Scikit-HEP Tutorial: Glossary

Key Points

Introduction: Python background
  • Be familiar with the syntax of Python dicts, NumPy arrays, slicing rules, and bitwise logic operators.

  • Large-scale computations in Python tend to be performed one array at a time, rather than one scalar operation at a time.

  • You, as a user, will likely be gluing together many packages in each data analysis.

Basic file I/O with Uproot
  • Uproot TDirectories and TTrees have a dict-like interface.

  • Uproot reading methods are primarily intended to get data into a more specialized library.

  • Uproot writing is more limited, but it can write histograms and TTrees.

TTree details
  • ROOT files have a structure that enables partial reading. This is essential for large datasets.

  • Be aware of how much data you’re reading and when.

  • The Python + Jupyter + Uproot interface provides a gradual path from interactive tinkering to scaled-up workflows.

Jagged, ragged, Awkward Arrays
  • NumPy (and almost all array libraries) is only for rectilinear collections of numbers: arrays, tables, and tensors.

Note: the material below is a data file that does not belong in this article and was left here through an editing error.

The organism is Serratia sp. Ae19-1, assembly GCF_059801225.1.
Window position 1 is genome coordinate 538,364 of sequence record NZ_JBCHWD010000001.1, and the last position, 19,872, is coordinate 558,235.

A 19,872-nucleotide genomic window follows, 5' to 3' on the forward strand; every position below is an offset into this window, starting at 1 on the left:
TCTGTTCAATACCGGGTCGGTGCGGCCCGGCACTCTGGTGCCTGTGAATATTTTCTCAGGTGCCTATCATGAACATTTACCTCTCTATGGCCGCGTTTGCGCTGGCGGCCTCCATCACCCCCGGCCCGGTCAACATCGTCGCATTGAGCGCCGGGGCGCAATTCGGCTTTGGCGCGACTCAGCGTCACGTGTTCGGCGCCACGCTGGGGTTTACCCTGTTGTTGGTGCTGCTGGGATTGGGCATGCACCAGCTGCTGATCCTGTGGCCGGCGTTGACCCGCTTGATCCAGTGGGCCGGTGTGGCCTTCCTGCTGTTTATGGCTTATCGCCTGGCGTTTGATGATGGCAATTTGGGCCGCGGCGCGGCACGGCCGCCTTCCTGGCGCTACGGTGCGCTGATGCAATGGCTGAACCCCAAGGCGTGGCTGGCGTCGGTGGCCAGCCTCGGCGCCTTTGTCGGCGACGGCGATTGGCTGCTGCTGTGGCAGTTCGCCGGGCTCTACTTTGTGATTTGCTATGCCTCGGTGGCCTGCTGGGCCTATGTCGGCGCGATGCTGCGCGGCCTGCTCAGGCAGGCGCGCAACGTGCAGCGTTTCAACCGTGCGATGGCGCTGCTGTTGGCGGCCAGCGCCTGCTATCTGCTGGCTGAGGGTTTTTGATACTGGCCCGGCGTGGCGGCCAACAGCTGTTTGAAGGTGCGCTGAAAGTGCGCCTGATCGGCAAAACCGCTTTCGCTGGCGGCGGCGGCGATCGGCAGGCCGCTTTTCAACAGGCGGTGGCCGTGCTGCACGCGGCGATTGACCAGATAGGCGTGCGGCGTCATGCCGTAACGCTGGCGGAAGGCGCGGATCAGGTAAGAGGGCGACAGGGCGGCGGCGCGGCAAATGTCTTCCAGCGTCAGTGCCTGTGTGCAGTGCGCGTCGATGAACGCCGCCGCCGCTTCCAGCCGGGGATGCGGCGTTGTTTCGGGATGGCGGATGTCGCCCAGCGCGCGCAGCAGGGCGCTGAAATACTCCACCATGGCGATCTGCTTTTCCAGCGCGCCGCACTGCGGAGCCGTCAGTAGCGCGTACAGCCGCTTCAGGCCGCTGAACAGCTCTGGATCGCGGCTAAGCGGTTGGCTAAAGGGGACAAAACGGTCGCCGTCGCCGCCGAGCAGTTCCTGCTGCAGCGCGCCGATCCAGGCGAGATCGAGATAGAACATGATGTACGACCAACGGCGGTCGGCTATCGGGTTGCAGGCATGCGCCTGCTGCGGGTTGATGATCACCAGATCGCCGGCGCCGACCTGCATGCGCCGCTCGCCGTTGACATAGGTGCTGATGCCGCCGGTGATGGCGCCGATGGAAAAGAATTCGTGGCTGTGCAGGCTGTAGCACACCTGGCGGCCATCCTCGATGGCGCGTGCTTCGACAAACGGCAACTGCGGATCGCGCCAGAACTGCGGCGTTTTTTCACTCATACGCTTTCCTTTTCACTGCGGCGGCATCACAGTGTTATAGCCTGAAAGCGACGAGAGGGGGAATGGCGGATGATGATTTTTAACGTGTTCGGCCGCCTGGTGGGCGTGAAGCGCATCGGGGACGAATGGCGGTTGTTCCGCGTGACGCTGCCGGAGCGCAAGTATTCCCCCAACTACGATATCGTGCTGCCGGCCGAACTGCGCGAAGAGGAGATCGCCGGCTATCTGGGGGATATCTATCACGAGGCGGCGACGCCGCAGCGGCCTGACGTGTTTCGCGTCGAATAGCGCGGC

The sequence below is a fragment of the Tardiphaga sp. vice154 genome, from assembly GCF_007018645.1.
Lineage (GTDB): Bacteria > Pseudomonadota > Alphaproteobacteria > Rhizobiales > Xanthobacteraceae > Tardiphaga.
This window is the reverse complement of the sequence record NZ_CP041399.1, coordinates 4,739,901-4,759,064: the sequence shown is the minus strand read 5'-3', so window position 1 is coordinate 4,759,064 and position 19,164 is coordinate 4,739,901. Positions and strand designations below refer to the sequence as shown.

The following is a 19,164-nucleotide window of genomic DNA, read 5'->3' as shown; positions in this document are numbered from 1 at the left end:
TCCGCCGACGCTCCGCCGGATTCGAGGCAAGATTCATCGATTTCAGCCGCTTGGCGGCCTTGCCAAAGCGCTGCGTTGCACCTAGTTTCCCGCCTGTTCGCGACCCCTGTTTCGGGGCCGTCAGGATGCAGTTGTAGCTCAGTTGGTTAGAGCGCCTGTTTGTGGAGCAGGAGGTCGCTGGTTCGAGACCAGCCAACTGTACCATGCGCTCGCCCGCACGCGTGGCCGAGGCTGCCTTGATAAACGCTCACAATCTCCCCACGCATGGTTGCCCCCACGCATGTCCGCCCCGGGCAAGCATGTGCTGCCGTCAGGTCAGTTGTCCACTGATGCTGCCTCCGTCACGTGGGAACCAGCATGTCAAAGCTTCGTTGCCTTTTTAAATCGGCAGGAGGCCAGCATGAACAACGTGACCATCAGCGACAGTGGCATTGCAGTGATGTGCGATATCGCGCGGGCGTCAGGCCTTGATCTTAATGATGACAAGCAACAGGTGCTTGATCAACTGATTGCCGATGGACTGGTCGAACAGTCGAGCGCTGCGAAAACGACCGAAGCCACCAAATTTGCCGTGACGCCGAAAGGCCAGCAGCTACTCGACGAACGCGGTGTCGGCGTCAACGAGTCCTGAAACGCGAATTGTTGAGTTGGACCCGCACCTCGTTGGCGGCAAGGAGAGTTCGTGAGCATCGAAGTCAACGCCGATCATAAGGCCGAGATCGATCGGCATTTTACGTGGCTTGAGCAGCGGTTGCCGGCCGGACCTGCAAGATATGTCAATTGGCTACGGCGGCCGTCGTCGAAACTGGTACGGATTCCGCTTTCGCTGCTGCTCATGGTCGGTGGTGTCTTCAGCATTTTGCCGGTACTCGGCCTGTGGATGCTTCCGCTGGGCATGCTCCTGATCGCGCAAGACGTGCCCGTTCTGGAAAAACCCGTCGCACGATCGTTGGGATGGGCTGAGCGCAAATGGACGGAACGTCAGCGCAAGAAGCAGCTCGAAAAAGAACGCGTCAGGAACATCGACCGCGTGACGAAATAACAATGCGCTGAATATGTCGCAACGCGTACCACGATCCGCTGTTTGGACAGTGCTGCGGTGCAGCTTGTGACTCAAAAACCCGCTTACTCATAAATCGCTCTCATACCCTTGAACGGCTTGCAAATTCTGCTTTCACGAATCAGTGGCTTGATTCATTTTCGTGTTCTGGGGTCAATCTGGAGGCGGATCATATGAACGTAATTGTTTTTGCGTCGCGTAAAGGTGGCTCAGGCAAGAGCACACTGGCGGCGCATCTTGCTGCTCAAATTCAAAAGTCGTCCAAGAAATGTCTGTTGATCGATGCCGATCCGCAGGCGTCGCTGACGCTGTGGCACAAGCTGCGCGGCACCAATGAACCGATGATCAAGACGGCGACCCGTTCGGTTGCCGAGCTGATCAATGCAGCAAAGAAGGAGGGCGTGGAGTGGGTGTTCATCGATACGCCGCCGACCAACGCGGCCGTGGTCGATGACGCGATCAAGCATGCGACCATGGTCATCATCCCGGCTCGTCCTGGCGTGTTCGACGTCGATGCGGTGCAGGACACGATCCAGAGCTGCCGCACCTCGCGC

• Awkward Array extends NumPy’s slicing and array-manipulation to jagged arrays and more general data types (such as nested records).

  • These extensions are useful for physics.

  • There’s usually more than one way to get what you want.

Histogram manipulations and fitting
  • High-energy physicists approach histogramming in a different way from NumPy, Matplotlib, SciPy, etc.

  • Scikit-HEP tools make histogramming and fitting Pythonic.

Lorentz vectors, particle PDG IDs, jet-clustering, oh my!
  • Instead of building vector methods into multiple packages, a standalone package provides just that.

  • The value of these small packages amplify when used together.

Tools for scaling up
  • See Coffea for more about scaling up your analysis.

  • Pythonic high-energy physics is a broad and growing ecosystem.